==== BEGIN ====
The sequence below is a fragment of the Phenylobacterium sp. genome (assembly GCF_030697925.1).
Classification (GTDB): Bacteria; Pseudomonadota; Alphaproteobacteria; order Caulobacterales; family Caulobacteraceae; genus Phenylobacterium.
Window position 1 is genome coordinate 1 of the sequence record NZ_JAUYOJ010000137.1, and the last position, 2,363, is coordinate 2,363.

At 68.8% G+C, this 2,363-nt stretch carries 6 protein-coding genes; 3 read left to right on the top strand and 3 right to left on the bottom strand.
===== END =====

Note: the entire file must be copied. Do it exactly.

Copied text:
The sequence below is a fragment of the Phenylobacterium sp. genome (assembly GCF_030697925.1).
Classification (GTDB): Bacteria; Pseudomonadota; Alphaproteobacteria; order Caulobacterales; family Caulobacteraceae; genus Phenylobacterium.
Window position 1 is genome coordinate 1 of the sequence record NZ_JAUYOJ010000137.1, and the last position, 2,363, is coordinate 2,363.

At 68.8% G+C, this 2,363-nt stretch carries 6 protein-coding genes; 3 read left to right on the top strand and 3 right to left on the bottom strand.